Category: Woods, Phil

Phil Woods interviewed by Monk Rowe in 1999

philWoodsHere is a long 1999 interview with saxophonist Phil Woods from Monk Rowe and the Hamilton College Fillius Jazz Archive (if you haven’t visited, do so. Tons of great interviews). Woods covers everything including his place in jazz history; tours with Dizzy and Quincy Jones; his impressions of Europe; playing on Pop recordings; advice to young musicians, and much else! From the interview:

MR: Without me stroking your ego or anything, where do you think you fit in there?

PW: Oh I’m a practitioner. I never changed jazz history. I am a bearer of the flame. I like to keep the Bebop flame alive in that sense, but I don’t just play Bebop. I could conceivably play that dream set I was talking about playing, a Piazolla and I kind of like to consider myself a complete musician, since I’m classically trained. But as far as playing any new way, I mean if I could have changed the course of western music I would have done so years ago.

Click here to read Phil Woods interviewed by Monk Rowe in 1999

—Peter Blasevick

National Jazz Archive: Two Phil Woods Interviews

philWoodsI’m going to post some interviews from the UK’s National Jazz Archive this week. If you’ve never visited, take a few minutes and check them out, there is a lot of great info on their site.

Here are two interviews with saxophonist Phil Woods conducted by Les Tompkins in 1969 and 1981. In the first, “Breaking Out of The Studio”, Woods talks about his quartet The European Rhythm Machine, running a music camp, and playing across Europe. In “The First English Tour” Woods discusses, well, his first English tour.

“How far you leave the public behind depends on your level of genius, how much you have to say. My own personal way of approaching music is probably linked to a broader based public. It’s just that I’m older than some of the younger musicians; I’ve been playing longer. You know, I don’t aim my things to a particular public, but from twenty years of playing I think my musical base is broader.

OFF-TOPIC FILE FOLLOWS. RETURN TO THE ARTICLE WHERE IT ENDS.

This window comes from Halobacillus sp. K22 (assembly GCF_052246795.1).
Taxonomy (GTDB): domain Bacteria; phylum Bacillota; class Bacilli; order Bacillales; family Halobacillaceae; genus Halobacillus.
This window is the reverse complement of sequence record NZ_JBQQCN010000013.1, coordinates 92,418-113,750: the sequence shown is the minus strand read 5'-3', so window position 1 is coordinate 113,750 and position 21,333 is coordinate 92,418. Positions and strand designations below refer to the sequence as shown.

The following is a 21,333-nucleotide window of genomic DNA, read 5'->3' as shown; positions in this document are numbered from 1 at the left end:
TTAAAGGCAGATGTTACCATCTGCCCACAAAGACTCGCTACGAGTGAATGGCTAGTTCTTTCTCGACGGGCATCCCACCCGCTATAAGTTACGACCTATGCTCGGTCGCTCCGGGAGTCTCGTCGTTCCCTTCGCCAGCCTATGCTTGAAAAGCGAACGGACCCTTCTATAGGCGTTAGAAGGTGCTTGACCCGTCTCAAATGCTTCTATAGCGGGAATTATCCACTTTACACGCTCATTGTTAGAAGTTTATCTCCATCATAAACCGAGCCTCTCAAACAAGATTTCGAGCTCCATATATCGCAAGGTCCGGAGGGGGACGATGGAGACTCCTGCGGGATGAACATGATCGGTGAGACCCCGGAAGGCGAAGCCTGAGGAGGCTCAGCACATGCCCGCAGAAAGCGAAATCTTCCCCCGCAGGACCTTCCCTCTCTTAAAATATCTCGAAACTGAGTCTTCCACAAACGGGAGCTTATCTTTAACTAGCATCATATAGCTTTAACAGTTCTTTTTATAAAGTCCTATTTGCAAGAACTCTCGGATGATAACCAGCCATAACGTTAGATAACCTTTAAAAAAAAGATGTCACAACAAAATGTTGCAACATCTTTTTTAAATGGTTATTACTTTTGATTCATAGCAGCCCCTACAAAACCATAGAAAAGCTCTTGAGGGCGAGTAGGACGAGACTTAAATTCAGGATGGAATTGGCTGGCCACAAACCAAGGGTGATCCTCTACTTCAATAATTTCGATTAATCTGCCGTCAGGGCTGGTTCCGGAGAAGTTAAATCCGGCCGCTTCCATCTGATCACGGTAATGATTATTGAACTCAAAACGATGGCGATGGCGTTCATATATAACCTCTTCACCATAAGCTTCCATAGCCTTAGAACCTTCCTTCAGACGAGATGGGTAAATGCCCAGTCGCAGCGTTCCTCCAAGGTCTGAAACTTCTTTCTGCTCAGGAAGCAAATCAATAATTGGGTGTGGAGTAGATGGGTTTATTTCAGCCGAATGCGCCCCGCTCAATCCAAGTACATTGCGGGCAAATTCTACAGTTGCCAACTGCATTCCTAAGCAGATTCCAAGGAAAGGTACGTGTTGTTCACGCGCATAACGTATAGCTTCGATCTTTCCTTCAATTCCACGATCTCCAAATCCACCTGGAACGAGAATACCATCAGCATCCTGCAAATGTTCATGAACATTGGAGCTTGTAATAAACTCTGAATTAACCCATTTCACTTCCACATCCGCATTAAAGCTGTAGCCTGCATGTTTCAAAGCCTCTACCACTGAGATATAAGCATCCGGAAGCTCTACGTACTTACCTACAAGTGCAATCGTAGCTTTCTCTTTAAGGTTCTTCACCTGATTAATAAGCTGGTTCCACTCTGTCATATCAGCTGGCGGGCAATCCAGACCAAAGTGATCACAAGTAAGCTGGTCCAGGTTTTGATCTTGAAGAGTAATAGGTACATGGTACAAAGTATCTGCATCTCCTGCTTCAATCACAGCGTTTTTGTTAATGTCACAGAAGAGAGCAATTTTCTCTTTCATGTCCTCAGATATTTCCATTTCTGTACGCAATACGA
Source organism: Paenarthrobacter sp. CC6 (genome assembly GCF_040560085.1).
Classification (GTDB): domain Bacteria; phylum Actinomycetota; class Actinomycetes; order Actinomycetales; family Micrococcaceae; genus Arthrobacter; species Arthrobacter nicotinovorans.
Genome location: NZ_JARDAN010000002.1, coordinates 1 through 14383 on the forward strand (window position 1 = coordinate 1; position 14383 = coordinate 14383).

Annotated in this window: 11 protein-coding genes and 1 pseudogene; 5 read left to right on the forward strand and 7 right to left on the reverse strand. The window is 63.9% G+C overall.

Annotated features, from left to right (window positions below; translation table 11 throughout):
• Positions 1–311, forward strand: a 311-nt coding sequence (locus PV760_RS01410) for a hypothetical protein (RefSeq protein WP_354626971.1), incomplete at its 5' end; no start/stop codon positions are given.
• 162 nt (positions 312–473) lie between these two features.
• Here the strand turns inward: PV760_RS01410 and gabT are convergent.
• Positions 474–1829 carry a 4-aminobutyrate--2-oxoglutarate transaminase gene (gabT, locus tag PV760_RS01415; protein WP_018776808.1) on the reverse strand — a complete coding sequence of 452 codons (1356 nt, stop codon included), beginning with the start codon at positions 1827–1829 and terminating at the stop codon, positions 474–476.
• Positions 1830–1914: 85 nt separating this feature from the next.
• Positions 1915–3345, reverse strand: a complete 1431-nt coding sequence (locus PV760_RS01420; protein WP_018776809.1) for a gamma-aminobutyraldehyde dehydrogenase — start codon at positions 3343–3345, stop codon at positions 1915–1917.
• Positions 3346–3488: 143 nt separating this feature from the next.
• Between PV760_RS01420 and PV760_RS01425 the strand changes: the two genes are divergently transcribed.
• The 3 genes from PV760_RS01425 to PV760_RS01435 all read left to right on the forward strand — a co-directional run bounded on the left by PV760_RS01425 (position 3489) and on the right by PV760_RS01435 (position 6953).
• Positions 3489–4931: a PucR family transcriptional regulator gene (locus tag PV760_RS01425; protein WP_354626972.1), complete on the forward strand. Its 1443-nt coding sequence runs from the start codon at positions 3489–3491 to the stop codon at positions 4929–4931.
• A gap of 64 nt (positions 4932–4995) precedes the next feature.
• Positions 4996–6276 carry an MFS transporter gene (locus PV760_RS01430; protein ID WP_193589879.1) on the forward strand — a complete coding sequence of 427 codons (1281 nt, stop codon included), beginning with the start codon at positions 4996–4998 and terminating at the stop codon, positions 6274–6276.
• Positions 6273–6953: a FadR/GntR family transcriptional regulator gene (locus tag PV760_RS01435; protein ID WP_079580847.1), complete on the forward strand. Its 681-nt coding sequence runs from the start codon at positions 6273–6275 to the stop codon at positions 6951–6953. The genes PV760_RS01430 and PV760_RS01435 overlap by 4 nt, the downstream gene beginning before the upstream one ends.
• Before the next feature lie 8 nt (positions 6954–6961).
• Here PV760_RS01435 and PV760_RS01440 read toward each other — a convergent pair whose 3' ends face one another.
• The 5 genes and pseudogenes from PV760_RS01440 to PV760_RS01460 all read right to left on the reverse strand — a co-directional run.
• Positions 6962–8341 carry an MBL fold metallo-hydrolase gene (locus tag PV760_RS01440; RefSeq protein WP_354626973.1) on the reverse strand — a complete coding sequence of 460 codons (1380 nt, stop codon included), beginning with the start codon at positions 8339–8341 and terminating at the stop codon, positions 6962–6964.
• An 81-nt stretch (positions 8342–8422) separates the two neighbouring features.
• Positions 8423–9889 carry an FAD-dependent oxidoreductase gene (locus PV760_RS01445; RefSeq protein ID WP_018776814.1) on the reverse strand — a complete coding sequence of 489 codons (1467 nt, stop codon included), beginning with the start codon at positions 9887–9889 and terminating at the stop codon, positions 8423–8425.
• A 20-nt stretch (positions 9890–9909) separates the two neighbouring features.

We try to incorporate a variety into our sets. Some people will hate the first tune, possibly, and love the second tune.

I love Johnny Hodges; I love Ornette Coleman. That about sums it up, really. I steal whatever’s good from wherever I can find it! If it’s honest, I’m all for it. There’s so much dishonesty within life itself. Creating a formula and adhering to it, that’s always a trap. I’ve often said in joking: “I’d love a hit record”. I’d be scared to death if that ever happened. To have to play that damn thing every night, and grow to hate it. Then your group becomes categorised and before you know it, insidiously your music starts to change and fit this formula that worked. Even among the most dedicated people.”

Click here to read Breaking out in the studio.

Click here to read The first English tour.

—Peter Blasevick

Phil Woods 2007

In this quick backstage 2007 interview with WAER Music Director during the Jazz In The Square festival, Phil Woods discusses playing with big bands, his stints with Dizzy, Monk, Quincy Jones, and Benny Goodman, and his album The Great American Songbook II .